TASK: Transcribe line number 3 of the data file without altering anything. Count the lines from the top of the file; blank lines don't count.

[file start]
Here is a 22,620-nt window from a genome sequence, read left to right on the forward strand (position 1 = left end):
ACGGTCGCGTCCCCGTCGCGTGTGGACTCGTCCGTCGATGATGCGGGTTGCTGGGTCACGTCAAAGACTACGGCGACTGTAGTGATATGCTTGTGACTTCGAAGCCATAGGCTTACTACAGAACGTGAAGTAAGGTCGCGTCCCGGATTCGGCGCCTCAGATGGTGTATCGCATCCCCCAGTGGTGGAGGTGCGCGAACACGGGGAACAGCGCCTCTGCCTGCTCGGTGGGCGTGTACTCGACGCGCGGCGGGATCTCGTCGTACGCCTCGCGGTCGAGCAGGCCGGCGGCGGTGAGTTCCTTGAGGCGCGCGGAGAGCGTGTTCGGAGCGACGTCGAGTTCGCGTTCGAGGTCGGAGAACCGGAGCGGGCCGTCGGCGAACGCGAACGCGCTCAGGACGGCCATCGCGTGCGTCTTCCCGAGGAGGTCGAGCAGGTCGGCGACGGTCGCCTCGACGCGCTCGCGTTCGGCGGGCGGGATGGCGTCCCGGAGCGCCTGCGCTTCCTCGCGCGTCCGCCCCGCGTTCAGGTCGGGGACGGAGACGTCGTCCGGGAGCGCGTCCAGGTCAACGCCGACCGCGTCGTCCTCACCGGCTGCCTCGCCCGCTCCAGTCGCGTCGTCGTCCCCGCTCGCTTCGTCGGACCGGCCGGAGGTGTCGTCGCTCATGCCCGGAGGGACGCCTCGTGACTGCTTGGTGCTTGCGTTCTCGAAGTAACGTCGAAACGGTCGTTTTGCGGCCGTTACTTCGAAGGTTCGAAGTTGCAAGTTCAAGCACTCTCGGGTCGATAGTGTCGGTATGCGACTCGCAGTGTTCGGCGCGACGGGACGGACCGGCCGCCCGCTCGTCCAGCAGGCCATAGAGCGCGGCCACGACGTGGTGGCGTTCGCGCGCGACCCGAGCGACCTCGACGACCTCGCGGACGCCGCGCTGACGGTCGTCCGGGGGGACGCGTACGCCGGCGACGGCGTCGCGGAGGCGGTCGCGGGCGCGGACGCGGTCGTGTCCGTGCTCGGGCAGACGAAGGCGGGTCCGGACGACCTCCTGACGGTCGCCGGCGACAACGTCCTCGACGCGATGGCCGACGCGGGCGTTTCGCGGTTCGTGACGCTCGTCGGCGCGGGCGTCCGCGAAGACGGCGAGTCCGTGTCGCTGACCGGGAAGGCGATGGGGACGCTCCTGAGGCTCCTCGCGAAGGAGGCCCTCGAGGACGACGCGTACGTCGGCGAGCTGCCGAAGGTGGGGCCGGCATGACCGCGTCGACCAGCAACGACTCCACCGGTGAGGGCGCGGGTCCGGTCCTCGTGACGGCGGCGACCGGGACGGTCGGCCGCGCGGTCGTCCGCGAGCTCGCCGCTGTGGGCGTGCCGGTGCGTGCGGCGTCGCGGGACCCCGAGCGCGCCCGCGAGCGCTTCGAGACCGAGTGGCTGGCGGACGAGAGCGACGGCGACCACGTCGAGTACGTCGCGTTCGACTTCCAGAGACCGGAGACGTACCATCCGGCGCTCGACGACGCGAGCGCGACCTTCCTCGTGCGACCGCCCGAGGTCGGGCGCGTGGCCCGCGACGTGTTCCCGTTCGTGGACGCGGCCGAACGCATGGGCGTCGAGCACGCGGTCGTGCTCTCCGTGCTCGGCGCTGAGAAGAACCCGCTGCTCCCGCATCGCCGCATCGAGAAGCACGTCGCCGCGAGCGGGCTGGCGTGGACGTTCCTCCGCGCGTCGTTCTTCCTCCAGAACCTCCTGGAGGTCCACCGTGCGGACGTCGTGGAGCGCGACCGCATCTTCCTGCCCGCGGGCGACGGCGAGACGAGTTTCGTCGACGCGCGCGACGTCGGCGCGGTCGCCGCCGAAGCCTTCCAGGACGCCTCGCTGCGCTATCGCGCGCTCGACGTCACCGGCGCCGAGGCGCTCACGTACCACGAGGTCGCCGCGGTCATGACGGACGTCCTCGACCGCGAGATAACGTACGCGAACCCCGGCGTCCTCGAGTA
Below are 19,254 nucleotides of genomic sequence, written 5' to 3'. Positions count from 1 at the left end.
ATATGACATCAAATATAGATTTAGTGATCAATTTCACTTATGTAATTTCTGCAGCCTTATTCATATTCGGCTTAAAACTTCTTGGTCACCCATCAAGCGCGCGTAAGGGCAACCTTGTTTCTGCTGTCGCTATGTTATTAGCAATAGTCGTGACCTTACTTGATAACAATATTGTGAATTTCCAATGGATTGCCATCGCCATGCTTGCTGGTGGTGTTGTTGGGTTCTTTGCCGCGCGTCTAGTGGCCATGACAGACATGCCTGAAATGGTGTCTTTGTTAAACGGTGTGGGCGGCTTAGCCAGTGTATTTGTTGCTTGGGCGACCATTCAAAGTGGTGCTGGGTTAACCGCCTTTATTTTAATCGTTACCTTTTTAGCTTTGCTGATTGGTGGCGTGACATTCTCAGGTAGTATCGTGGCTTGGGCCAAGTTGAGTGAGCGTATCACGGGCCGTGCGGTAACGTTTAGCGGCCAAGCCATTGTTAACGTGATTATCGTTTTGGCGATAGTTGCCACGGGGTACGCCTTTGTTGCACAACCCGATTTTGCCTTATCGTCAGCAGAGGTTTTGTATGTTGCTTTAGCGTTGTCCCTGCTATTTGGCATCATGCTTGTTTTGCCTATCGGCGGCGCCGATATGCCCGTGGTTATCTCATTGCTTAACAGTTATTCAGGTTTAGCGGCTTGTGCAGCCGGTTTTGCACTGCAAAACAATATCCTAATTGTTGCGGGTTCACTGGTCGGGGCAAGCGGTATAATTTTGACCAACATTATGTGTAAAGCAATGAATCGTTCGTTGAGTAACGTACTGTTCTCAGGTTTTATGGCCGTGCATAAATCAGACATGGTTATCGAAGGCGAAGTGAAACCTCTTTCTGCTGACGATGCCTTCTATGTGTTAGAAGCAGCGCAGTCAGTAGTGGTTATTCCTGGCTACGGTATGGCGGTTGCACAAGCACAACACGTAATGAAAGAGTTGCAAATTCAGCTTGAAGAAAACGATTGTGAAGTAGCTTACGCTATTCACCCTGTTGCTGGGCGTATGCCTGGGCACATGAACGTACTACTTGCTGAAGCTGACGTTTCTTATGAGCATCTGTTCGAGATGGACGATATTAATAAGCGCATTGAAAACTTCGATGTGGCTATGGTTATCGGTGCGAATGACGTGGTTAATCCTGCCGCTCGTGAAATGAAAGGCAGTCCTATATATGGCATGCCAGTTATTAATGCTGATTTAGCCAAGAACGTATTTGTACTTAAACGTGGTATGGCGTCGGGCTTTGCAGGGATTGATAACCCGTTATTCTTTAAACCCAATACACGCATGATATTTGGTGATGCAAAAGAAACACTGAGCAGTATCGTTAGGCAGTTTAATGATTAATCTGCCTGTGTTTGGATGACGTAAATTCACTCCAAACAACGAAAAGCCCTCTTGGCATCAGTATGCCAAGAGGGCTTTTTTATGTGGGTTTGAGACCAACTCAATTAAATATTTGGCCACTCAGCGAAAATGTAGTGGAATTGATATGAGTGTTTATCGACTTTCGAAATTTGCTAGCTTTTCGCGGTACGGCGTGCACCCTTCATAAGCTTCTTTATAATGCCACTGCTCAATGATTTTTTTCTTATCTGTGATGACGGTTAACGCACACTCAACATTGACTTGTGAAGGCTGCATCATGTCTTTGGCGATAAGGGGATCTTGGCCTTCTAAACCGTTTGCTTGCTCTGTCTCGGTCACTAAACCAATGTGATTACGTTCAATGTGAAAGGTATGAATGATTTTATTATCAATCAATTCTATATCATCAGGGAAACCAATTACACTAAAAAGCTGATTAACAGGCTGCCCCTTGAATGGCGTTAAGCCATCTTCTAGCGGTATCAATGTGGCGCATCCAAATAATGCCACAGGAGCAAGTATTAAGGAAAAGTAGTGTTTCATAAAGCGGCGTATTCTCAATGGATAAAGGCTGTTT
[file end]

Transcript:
Below are 19,254 nucleotides of genomic sequence, written 5' to 3'. Positions count from 1 at the left end.